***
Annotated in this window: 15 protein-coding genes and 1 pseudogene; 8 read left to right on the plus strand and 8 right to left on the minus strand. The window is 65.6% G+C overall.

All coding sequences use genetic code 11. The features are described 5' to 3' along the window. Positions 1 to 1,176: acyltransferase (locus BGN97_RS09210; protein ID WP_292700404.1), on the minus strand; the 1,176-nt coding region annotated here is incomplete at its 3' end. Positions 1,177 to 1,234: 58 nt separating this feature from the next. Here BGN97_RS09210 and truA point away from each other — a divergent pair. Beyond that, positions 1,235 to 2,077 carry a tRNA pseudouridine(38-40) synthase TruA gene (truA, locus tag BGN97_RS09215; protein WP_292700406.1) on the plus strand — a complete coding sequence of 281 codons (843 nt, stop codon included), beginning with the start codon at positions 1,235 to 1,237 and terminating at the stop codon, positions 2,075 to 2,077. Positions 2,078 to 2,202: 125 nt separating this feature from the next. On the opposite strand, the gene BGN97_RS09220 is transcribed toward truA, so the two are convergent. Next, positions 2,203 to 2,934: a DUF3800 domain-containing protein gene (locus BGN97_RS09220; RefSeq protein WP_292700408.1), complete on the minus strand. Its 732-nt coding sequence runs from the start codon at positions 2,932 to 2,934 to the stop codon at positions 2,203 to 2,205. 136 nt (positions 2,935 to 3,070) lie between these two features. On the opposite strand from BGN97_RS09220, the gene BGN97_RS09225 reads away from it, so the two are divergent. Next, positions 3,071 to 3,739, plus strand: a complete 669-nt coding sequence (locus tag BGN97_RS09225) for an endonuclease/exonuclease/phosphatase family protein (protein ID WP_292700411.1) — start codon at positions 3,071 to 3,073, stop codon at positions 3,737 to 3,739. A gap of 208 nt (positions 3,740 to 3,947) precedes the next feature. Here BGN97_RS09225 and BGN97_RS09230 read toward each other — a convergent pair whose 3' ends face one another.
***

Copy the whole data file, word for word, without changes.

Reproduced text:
Annotated in this window: 15 protein-coding genes and 1 pseudogene; 8 read left to right on the plus strand and 8 right to left on the minus strand. The window is 65.6% G+C overall.

All coding sequences use genetic code 11. The features are described 5' to 3' along the window. Positions 1 to 1,176: acyltransferase (locus BGN97_RS09210; protein ID WP_292700404.1), on the minus strand; the 1,176-nt coding region annotated here is incomplete at its 3' end. Positions 1,177 to 1,234: 58 nt separating this feature from the next. Here BGN97_RS09210 and truA point away from each other — a divergent pair. Beyond that, positions 1,235 to 2,077 carry a tRNA pseudouridine(38-40) synthase TruA gene (truA, locus tag BGN97_RS09215; protein WP_292700406.1) on the plus strand — a complete coding sequence of 281 codons (843 nt, stop codon included), beginning with the start codon at positions 1,235 to 1,237 and terminating at the stop codon, positions 2,075 to 2,077. Positions 2,078 to 2,202: 125 nt separating this feature from the next. On the opposite strand, the gene BGN97_RS09220 is transcribed toward truA, so the two are convergent. Next, positions 2,203 to 2,934: a DUF3800 domain-containing protein gene (locus BGN97_RS09220; RefSeq protein WP_292700408.1), complete on the minus strand. Its 732-nt coding sequence runs from the start codon at positions 2,932 to 2,934 to the stop codon at positions 2,203 to 2,205. 136 nt (positions 2,935 to 3,070) lie between these two features. On the opposite strand from BGN97_RS09220, the gene BGN97_RS09225 reads away from it, so the two are divergent. Next, positions 3,071 to 3,739, plus strand: a complete 669-nt coding sequence (locus tag BGN97_RS09225) for an endonuclease/exonuclease/phosphatase family protein (protein ID WP_292700411.1) — start codon at positions 3,071 to 3,073, stop codon at positions 3,737 to 3,739. A gap of 208 nt (positions 3,740 to 3,947) precedes the next feature. Here BGN97_RS09225 and BGN97_RS09230 read toward each other — a convergent pair whose 3' ends face one another.